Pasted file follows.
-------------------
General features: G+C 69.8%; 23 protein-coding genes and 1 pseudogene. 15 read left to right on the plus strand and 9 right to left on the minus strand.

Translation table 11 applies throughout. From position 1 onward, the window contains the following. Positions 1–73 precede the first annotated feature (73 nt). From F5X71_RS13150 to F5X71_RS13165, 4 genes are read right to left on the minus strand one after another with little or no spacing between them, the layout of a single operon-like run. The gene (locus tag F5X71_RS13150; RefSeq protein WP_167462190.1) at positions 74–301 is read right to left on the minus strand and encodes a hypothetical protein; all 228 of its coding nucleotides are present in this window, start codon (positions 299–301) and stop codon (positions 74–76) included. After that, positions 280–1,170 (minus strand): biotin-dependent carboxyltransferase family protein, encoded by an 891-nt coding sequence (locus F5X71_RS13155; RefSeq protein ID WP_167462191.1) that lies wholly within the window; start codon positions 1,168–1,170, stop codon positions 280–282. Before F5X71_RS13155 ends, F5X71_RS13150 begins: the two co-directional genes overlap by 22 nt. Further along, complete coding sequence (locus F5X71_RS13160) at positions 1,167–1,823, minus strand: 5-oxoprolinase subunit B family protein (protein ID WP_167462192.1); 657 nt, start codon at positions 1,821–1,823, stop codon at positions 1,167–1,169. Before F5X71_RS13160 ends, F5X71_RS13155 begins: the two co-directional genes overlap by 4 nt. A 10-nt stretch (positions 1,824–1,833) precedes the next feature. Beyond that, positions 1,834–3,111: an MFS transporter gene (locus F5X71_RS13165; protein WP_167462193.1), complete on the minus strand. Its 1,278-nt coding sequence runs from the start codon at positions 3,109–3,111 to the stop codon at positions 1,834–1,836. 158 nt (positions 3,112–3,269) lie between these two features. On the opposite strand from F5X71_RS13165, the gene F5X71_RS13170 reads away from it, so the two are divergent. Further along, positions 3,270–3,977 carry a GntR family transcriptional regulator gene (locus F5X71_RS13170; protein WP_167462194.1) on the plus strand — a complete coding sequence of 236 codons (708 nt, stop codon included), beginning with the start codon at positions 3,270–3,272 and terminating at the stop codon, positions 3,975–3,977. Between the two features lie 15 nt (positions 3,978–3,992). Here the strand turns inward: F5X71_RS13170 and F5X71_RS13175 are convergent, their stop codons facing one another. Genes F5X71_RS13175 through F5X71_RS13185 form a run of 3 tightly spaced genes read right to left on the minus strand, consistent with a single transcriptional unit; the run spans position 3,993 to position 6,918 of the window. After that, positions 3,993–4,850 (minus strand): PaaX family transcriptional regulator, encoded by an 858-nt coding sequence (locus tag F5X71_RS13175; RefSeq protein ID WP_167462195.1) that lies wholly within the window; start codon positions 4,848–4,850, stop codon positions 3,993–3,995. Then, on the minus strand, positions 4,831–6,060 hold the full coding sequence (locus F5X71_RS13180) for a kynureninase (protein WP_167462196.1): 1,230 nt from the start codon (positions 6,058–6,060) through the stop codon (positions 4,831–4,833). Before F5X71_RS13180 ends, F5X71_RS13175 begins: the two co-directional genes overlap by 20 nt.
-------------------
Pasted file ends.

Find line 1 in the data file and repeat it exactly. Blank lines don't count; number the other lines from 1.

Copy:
General features: G+C 69.8%; 23 protein-coding genes and 1 pseudogene. 15 read left to right on the plus strand and 9 right to left on the minus strand.